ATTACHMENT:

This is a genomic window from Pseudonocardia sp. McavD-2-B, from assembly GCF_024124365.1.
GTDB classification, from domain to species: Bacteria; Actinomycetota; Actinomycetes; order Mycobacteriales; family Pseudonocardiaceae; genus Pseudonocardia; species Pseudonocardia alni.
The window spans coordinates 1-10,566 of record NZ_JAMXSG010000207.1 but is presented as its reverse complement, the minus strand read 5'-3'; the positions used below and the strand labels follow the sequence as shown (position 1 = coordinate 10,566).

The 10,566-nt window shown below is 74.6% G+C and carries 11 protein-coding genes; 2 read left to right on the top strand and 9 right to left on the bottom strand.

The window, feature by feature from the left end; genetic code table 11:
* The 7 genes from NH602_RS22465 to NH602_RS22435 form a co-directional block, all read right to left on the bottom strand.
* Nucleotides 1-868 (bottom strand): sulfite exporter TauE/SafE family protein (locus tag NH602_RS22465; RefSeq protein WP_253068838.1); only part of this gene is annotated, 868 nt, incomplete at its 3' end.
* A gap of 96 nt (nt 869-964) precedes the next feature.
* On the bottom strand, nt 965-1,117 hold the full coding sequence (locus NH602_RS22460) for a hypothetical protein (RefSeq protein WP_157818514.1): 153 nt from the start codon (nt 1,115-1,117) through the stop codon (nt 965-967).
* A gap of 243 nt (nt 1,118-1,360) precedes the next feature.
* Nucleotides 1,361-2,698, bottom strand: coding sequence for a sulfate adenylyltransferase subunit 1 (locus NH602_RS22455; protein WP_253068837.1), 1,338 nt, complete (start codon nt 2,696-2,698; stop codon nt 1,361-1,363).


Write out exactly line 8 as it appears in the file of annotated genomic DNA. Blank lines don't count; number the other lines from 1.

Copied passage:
* A gap of 96 nt (nt 869-964) precedes the next feature.